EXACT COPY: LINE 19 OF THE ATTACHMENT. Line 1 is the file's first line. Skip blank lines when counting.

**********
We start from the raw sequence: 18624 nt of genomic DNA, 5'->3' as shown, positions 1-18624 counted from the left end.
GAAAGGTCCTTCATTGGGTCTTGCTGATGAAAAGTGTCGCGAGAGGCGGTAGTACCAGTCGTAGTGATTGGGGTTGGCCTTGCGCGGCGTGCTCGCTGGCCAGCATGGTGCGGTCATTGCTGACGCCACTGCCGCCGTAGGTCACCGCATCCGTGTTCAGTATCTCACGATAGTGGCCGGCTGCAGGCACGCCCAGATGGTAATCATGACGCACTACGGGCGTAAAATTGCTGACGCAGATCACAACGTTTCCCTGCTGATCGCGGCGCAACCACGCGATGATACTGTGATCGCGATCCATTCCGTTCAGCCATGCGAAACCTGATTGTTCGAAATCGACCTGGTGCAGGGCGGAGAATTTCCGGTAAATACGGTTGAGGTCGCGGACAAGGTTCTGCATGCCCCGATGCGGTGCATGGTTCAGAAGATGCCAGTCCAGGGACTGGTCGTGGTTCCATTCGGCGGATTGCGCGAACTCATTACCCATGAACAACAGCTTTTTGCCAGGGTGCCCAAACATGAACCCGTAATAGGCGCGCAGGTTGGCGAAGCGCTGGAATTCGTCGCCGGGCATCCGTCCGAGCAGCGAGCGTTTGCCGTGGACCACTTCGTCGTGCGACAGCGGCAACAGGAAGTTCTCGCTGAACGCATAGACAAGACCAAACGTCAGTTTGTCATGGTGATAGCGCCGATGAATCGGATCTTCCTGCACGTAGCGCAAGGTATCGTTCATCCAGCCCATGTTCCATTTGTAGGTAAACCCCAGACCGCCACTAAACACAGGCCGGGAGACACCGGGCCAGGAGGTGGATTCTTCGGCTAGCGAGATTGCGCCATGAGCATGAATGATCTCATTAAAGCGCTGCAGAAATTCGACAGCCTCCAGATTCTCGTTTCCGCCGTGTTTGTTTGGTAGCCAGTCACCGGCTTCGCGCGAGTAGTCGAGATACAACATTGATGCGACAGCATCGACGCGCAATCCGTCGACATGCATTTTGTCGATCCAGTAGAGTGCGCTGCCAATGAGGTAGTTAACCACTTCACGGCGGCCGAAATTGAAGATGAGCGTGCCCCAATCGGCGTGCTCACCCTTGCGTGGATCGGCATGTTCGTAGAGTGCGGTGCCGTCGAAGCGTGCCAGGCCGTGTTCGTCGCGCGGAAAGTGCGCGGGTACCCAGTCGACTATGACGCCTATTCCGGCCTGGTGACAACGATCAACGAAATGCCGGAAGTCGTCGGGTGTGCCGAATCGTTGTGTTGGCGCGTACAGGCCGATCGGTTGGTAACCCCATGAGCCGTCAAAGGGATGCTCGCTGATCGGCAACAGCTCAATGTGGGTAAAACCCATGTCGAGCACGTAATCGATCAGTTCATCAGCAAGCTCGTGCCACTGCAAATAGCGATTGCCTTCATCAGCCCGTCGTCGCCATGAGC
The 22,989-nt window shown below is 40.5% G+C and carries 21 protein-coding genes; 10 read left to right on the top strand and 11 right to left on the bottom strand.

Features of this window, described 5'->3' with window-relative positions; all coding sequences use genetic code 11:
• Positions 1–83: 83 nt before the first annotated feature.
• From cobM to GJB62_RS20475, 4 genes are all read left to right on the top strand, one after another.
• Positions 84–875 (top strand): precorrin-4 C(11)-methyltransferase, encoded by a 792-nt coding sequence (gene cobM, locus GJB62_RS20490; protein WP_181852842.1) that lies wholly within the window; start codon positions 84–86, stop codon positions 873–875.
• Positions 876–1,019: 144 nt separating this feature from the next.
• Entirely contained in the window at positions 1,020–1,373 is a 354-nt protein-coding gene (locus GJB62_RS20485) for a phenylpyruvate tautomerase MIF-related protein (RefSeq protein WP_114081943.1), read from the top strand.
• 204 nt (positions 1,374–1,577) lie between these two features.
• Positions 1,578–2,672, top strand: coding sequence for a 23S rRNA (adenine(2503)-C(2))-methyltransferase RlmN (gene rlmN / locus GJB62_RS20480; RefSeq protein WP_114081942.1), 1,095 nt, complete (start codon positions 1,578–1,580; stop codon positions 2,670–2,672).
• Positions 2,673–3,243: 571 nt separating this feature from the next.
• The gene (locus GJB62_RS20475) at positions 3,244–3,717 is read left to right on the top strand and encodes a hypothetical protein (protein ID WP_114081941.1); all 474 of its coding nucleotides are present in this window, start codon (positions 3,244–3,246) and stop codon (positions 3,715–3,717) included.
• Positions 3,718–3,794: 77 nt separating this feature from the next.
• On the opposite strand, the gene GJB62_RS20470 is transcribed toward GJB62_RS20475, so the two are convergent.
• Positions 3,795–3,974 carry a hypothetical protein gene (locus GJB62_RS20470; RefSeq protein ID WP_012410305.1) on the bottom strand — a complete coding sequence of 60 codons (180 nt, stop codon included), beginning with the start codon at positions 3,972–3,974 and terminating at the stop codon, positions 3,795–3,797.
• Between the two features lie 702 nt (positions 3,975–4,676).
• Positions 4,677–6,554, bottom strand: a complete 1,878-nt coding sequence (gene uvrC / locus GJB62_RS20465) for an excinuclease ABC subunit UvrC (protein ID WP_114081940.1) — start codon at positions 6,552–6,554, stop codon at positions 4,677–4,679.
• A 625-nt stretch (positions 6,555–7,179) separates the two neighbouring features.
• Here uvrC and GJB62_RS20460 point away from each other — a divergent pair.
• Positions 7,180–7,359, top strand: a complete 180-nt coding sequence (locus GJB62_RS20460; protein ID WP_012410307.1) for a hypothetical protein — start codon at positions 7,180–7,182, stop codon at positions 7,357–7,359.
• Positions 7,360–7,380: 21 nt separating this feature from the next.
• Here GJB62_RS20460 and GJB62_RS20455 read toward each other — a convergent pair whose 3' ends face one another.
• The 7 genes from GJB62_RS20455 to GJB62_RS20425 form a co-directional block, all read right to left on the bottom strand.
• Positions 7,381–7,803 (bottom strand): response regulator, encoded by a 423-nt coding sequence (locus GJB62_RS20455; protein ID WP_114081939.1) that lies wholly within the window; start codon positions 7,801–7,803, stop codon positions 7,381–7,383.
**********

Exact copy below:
• A 625-nt stretch (positions 6,555–7,179) separates the two neighbouring features.